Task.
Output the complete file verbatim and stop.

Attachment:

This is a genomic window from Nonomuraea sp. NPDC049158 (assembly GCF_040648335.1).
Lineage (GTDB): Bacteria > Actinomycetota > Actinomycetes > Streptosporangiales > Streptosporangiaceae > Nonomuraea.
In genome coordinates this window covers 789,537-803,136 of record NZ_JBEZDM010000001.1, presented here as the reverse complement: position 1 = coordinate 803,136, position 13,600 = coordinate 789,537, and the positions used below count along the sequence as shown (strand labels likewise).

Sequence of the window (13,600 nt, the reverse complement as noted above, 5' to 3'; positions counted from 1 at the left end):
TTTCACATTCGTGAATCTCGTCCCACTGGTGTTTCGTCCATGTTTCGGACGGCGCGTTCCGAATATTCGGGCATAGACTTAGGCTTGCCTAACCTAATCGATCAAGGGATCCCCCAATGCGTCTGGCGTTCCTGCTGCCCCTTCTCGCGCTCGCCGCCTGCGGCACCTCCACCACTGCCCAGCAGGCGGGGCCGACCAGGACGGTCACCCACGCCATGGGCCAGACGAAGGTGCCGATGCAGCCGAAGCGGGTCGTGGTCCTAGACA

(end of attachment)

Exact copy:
This is a genomic window from Nonomuraea sp. NPDC049158 (assembly GCF_040648335.1).
Lineage (GTDB): Bacteria > Actinomycetota > Actinomycetes > Streptosporangiales > Streptosporangiaceae > Nonomuraea.
In genome coordinates this window covers 789,537-803,136 of record NZ_JBEZDM010000001.1, presented here as the reverse complement: position 1 = coordinate 803,136, position 13,600 = coordinate 789,537, and the positions used below count along the sequence as shown (strand labels likewise).

Sequence of the window (13,600 nt, the reverse complement as noted above, 5' to 3'; positions counted from 1 at the left end):
TTTCACATTCGTGAATCTCGTCCCACTGGTGTTTCGTCCATGTTTCGGACGGCGCGTTCCGAATATTCGGGCATAGACTTAGGCTTGCCTAACCTAATCGATCAAGGGATCCCCCAATGCGTCTGGCGTTCCTGCTGCCCCTTCTCGCGCTCGCCGCCTGCGGCACCTCCACCACTGCCCAGCAGGCGGGGCCGACCAGGACGGTCACCCACGCCATGGGCCAGACGAAGGTGCCGATGCAGCCGAAGCGGGTCGTGGTCCTAGACA